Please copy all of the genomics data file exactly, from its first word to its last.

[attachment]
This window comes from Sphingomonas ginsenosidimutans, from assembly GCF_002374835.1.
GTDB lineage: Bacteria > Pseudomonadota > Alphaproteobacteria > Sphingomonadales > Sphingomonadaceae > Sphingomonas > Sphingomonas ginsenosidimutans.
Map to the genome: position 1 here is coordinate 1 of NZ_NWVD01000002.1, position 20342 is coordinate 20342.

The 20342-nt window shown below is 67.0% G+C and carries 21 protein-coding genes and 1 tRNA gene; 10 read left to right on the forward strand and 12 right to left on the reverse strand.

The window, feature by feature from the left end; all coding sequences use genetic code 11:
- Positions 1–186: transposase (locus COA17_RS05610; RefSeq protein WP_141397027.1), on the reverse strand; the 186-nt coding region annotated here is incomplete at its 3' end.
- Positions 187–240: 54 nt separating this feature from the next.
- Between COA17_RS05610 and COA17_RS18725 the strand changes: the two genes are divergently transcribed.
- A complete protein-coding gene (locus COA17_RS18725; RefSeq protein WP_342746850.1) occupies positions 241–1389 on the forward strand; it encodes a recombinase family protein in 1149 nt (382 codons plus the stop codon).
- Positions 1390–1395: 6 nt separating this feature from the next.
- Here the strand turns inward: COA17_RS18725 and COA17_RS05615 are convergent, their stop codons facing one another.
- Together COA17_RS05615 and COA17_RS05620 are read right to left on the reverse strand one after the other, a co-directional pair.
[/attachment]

This window comes from Sphingomonas ginsenosidimutans, from assembly GCF_002374835.1.
GTDB lineage: Bacteria > Pseudomonadota > Alphaproteobacteria > Sphingomonadales > Sphingomonadaceae > Sphingomonas > Sphingomonas ginsenosidimutans.
Map to the genome: position 1 here is coordinate 1 of NZ_NWVD01000002.1, position 20342 is coordinate 20342.

The 20342-nt window shown below is 67.0% G+C and carries 21 protein-coding genes and 1 tRNA gene; 10 read left to right on the forward strand and 12 right to left on the reverse strand.

The window, feature by feature from the left end; all coding sequences use genetic code 11:
- Positions 1–186: transposase (locus COA17_RS05610; RefSeq protein WP_141397027.1), on the reverse strand; the 186-nt coding region annotated here is incomplete at its 3' end.
- Positions 187–240: 54 nt separating this feature from the next.
- Between COA17_RS05610 and COA17_RS18725 the strand changes: the two genes are divergently transcribed.
- A complete protein-coding gene (locus COA17_RS18725; RefSeq protein WP_342746850.1) occupies positions 241–1389 on the forward strand; it encodes a recombinase family protein in 1149 nt (382 codons plus the stop codon).
- Positions 1390–1395: 6 nt separating this feature from the next.
- Here the strand turns inward: COA17_RS18725 and COA17_RS05615 are convergent, their stop codons facing one another.
- Together COA17_RS05615 and COA17_RS05620 are read right to left on the reverse strand one after the other, a co-directional pair.